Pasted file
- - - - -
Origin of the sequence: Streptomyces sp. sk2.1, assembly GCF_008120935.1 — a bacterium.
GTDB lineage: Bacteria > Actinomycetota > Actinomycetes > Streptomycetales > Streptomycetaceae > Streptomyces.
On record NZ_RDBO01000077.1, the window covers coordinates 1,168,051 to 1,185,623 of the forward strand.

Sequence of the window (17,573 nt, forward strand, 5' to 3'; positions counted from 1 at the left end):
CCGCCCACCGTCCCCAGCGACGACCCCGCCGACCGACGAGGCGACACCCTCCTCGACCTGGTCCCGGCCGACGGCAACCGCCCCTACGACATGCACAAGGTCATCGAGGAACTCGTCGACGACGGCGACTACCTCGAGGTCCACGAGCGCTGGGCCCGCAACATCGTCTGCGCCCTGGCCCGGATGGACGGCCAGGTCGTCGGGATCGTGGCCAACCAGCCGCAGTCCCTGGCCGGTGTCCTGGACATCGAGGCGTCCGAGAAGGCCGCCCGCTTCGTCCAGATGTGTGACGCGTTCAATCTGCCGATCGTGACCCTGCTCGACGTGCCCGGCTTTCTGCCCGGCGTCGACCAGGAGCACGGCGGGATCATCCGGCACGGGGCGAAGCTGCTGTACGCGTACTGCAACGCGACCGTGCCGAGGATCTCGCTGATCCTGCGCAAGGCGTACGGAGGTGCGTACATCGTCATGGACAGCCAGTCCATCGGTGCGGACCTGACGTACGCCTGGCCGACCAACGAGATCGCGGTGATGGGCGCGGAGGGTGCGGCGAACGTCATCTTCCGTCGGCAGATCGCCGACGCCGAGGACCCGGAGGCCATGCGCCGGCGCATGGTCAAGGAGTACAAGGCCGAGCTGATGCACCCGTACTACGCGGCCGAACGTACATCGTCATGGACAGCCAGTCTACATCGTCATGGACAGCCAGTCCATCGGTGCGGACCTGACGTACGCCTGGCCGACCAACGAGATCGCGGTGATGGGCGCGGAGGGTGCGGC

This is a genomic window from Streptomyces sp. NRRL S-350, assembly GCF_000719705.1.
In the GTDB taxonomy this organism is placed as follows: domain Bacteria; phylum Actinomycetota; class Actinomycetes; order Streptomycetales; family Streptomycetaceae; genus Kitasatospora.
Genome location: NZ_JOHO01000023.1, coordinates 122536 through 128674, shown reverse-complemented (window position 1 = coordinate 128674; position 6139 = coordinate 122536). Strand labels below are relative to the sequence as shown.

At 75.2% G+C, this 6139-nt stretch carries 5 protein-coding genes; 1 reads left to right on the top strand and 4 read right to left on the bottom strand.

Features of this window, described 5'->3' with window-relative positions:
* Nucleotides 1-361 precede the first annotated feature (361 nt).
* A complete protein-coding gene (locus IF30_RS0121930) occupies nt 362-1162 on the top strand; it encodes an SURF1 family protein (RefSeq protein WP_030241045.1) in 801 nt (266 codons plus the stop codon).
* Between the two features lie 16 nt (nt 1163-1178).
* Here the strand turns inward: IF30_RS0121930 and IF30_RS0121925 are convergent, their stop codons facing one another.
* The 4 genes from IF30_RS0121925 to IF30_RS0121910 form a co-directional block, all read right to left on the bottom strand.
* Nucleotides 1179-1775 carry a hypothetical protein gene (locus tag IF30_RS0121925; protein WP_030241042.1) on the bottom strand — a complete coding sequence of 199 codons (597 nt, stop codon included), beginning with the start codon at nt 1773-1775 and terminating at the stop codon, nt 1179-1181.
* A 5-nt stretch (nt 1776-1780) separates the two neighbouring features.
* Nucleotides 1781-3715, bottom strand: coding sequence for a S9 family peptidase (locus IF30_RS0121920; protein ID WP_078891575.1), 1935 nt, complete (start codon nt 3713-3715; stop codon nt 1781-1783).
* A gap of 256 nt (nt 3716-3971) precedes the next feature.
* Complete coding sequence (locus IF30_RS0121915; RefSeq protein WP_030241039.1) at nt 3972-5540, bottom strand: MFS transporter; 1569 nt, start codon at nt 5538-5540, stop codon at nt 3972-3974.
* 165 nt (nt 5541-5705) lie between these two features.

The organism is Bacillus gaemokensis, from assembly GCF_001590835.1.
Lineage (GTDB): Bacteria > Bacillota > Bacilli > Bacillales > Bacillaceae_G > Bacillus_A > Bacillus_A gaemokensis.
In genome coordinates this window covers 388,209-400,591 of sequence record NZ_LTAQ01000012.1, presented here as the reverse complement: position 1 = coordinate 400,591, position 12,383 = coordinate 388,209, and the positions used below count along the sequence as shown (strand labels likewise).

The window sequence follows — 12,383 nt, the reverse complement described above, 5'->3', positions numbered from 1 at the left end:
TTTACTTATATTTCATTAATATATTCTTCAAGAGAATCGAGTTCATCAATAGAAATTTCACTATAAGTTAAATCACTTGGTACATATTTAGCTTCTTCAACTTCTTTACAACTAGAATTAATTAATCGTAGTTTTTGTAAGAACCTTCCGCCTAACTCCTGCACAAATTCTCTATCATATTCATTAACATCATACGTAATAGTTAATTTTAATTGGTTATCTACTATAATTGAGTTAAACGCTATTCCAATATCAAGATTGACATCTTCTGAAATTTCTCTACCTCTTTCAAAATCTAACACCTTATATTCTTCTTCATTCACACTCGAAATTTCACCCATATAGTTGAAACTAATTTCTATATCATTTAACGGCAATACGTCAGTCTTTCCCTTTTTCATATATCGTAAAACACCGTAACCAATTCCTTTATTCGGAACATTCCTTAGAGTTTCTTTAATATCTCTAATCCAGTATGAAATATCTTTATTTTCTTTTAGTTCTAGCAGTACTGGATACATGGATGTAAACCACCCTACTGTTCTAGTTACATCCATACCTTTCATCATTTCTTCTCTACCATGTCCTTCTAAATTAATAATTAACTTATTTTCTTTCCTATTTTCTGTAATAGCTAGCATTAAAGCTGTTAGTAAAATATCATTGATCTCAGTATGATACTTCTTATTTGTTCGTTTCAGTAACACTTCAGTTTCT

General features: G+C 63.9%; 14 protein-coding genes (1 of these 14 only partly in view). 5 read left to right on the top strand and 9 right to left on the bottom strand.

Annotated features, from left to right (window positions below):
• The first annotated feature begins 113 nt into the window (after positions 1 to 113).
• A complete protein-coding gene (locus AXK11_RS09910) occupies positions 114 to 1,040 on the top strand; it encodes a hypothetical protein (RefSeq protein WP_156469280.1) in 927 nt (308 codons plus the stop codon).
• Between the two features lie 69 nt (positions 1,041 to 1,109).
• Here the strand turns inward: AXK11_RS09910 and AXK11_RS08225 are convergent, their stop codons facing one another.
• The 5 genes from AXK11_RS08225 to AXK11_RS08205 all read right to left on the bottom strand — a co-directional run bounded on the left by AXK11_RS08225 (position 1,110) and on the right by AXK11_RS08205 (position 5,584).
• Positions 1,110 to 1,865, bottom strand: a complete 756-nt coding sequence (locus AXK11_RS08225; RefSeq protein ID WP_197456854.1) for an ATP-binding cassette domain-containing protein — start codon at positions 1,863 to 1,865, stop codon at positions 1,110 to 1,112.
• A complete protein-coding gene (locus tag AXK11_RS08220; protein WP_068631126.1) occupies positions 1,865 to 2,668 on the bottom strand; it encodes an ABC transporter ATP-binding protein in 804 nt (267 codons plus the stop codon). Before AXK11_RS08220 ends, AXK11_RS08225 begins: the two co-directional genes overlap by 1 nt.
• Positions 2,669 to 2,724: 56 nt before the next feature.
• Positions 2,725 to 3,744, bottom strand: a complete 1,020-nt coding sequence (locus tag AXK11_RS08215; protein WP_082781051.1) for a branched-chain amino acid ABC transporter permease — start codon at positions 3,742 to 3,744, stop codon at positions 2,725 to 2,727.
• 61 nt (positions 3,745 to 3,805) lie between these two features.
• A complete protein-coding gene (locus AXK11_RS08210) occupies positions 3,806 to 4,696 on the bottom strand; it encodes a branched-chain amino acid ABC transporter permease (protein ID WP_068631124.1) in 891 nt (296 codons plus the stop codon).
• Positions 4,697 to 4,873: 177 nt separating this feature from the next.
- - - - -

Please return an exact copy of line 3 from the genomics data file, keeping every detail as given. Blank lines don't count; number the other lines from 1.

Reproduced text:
On record NZ_RDBO01000077.1, the window covers coordinates 1,168,051 to 1,185,623 of the forward strand.